Results: Demographically, the groups were comparable in terms of age, male:female ratio, the mechanism of dislocation, and the mean time between the injury and the first attempt at reduction. Reduction was achieved with the FARES method in 88.7% of the patients, with the Hippocratic method in 72.5%, and with the Kocher method in 68%. This difference was significant, in favor of the FARES method (p = 0.033). The mean duration of the reduction maneuver was significantly shorter for the FARES method (2.36 ± 1.24 minutes for the FARES method, 5.55 ± 1.58 minutes for the Hippocratic method, and 4.32 ± 2.12 minutes for the Kocher method; p < 0.001), and the mean visual analog pain score was significantly lower for the FARES method (1.57 ± 1.43 for the FARES method, 4.88 ± 2.17 for the Hippocratic method, and 5.44 ± 1.92 for the Kocher method; p < 0.001). No complications were noted in any group.

Conclusions: The FARES method is a significantly more effective, faster, and less painful method of reduction of an anterior shoulder dislocation in comparison with the Hippocratic and Kocher methods. It is easily performed by only one physician, it is applicable to anterior shoulder dislocations as well as simple fracture-dislocations, and its use is associated with no more morbidity than that associated with the other two methods.

Level of Evidence: Therapeutic Level I. See Instructions to Authors for a complete description of levels of evidence.

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    Eustathios I. Kenanidis, MD
    Posted on August 23, 2010
    Dr. Sayegh and colleagues respond to Mr. Hassan and Mr. Tavakkolizadeh
    3rd Orthopaedic Dept., Aristotle University of Thessaloniki Medical School, Thessaloniki, Greece

    We thank Mr. Hassan for his interest in our recent article and we would like to make the following comments in response:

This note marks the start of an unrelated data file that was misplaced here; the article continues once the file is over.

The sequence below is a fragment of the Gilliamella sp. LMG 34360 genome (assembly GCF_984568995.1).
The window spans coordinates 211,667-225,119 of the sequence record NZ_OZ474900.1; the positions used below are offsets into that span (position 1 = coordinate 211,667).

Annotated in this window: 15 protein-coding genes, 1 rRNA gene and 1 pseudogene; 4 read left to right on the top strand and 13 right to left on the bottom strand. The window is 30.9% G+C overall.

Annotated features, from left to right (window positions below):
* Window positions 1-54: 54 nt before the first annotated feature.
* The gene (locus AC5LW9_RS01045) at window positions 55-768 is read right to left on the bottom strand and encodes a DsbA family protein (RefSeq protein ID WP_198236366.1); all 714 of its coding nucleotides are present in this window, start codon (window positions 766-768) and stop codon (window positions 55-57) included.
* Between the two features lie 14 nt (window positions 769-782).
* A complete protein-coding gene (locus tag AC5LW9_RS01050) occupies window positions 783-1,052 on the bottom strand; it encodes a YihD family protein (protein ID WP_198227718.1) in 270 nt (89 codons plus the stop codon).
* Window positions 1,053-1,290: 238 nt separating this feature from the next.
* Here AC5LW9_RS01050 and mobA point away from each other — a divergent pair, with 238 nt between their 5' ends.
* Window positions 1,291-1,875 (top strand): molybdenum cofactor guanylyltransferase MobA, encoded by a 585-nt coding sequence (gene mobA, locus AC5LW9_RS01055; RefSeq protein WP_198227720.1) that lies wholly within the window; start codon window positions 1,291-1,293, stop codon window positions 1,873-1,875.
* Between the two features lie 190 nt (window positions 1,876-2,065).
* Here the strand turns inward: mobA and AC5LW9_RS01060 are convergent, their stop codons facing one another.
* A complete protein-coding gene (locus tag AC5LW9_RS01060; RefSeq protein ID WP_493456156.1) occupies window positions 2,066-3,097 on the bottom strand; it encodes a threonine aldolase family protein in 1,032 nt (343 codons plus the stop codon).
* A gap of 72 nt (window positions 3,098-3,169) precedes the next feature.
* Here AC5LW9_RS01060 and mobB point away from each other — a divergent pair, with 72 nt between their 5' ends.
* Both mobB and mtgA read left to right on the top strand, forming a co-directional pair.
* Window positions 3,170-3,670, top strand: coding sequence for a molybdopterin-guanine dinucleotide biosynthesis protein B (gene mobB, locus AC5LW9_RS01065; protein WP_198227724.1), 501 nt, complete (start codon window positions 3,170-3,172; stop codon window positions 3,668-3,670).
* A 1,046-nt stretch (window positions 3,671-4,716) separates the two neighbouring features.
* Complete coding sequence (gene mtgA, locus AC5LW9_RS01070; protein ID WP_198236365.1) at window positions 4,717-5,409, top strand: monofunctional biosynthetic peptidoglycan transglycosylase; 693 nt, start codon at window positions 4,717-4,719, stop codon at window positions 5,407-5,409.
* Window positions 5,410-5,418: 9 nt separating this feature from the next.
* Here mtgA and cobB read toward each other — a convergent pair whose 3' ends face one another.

1. This is an accurate and correct comment. We also use adequate sedation and analgesia in our everyday practice before attempting to reduce a dislocated shoulder. However, it is clearly stated in the Introduction section of our article (p 2776, left column, 3rd paragraph, lines 6-7) that the aim of this “...study was to introduce a new method of reduction of an acute anterior dislocation of shoulder...and to provide an objective comparison of this new method with the Hippocratic and Kocher methods in terms of efficacy, safety, and the intensity of pain felt by the patient during reduction.” Mr. Hassan would certainly agree that the administration of any analgesics or sedation and the subsequent potentially different response of each patient to this administration, would compromise our objectivity when trying to evaluate the pain felt by the patient during reduction. As far as the “lack of senior supervision” is concerned, the law in our country prohibits any medical practice performed by residents without adequate supervision by a consultant. Furthermore, all reductions were performed by the same team of first or second-year resident orthopaedic surgeons who had attended a brief instructional course prior to involvement in the study; hence success rates between the three methods could be compared. It is possible that, if consultant surgeons had performed the reductions, the success rates might have been higher for all three methods. Nevertheless, by performing this study we also wanted to prove that the FARES method could easily and adequately be performed by relatively inexperienced physicians.